Juno Calypso's booklet published to accompany her solo show at TJ Boulting 'What To Do With A Million Years'
Second edition of 1000 copies
Known for her iconic photographic series of self-portraits in ‘The Honeymoon’, for this new body of work Calypso discovered a surreal and unique location – an underground house in Nevada, USA.
Built by Avon cosmetics founder Jerry Henderson in the 1960s, with the advent of the cold war he had decided to take the premise of a bunker in the back yard one stage further. The multimillionaire moved 26 feet underground into a 16,000 square foot luxury space, designed to withstand virtually any disaster and protect from almost any intruder. Above ground the original entrance is a cave-like hole but down below, as befits a Vegas home, there is an all-pink bedroom, crystal and gold fixtures in the bathrooms, a swimming pool, waterfall and hot tub, and hand-painted murals of outdoor scenery on the perimeter of the home and garden. As the interior had never been exposed to sunlight or outside air it was perfectly preserved, with no dust or sun damage on the furniture and wallpaper, and today the home remains in tact and as Henderson and his wife Mary built it. A computerised lighting system simulates daytime, sunset, dusk and night, complete with stars and the moon.
After Jerry died Mary moved to a newly built house directly above ground but died herself shortly after. The underground house is now unoccupied but kept in immaculate condition by a caretaker living alone above ground.
As Calypso began her stay, sleeping and working alone downstairs, she immersed herself in the surroundings of the underground house and staged self-portraits in the different rooms. Whilst there Juno became aware that the current owners were in fact a mystery group with an enthusiasm for immortality. A stash of pamphlets found in the house detailing the latest innovations in cryonics from the 1960s to the present day served as inspiration, adding to the spirit of preservation running through the location’s past and present. What began as a house built off the fortune of a well-known cosmetics company, incorporating the pursuit of beauty and preservation of the living, had since taken a disturbing detour to become an eerie trophy of those who were more concerned with eternal life.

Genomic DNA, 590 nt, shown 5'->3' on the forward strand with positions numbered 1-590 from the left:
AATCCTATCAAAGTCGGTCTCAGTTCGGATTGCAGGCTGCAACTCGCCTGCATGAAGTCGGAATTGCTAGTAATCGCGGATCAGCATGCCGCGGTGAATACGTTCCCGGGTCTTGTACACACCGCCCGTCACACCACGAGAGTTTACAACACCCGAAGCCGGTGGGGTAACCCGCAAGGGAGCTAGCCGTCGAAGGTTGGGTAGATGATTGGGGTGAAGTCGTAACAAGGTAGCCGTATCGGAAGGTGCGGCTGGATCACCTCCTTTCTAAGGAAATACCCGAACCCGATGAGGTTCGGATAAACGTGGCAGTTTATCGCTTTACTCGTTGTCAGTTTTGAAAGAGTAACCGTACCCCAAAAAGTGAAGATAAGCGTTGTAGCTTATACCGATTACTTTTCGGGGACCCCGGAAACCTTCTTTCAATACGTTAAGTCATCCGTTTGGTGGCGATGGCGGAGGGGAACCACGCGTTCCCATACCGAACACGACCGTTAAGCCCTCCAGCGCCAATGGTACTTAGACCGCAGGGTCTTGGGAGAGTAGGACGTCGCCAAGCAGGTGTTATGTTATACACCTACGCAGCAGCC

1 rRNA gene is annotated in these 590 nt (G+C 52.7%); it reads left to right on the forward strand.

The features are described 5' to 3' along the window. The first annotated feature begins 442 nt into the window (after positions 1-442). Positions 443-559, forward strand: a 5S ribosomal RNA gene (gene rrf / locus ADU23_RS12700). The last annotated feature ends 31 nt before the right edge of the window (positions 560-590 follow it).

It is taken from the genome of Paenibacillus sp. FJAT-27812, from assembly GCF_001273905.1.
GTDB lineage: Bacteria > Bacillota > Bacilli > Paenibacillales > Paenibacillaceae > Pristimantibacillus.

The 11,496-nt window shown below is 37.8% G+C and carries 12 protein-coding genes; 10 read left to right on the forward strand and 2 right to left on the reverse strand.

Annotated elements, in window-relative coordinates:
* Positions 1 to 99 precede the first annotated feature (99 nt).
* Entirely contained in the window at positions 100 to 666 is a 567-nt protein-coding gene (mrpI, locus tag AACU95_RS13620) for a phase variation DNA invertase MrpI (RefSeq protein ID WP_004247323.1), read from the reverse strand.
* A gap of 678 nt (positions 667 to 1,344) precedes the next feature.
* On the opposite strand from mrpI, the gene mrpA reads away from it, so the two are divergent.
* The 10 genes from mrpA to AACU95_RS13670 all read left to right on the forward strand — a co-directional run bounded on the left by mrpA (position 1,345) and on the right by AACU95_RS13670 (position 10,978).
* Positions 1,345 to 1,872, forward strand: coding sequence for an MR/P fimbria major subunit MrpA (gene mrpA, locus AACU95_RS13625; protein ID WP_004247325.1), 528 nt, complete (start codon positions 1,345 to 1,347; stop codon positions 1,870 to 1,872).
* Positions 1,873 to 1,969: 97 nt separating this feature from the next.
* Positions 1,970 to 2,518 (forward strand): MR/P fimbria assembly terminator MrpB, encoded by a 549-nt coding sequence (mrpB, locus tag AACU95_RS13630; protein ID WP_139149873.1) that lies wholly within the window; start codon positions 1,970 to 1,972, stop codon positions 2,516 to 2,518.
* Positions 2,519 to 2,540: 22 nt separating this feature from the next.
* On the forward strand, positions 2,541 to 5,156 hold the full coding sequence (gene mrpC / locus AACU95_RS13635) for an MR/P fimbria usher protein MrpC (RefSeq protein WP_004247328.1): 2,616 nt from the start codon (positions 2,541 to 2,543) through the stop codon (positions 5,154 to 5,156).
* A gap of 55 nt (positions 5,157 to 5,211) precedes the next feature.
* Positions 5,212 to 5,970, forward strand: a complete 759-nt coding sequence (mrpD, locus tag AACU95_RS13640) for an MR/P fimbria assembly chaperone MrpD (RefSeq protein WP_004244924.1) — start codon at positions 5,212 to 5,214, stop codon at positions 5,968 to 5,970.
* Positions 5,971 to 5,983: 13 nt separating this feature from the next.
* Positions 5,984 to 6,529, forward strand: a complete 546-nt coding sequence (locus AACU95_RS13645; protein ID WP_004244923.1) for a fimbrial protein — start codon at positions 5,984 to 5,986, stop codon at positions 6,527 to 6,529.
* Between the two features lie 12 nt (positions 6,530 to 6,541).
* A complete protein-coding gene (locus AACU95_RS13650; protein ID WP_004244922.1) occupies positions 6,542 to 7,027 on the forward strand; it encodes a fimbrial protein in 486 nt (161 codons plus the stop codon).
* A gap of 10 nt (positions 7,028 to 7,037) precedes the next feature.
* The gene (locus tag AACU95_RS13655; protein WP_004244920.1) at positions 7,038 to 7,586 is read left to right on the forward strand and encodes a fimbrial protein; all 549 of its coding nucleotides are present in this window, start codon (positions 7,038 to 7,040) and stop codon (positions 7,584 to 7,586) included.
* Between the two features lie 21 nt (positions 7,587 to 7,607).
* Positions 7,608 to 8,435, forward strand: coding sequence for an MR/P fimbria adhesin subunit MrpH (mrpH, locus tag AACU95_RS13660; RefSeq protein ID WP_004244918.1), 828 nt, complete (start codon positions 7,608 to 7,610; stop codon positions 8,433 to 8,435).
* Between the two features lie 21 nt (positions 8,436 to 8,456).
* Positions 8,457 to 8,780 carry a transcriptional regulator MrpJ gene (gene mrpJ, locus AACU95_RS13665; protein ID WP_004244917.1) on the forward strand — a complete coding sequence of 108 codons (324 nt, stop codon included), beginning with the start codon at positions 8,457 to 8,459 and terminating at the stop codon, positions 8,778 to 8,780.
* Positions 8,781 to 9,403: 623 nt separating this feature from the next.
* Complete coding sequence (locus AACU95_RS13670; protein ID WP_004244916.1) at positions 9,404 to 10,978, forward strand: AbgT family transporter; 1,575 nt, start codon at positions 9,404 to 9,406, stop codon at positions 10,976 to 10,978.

For this exhibition Calypso has produced an accompanying limited edition booklet drawing on the found printed materials alongside her own photographs. It begins with the history of the house, photos of Mary Henderson with children and Father Christmas, party games in the kitchen and garden, and ends with the material she absorbed from her conversations with the caretaker and the cryonic magazine library upstairs today. That this house even exists is a far-fetched fantasy that even Calypso could not have possibly imagined, proving once again that truth is indeed eternally stranger than fiction.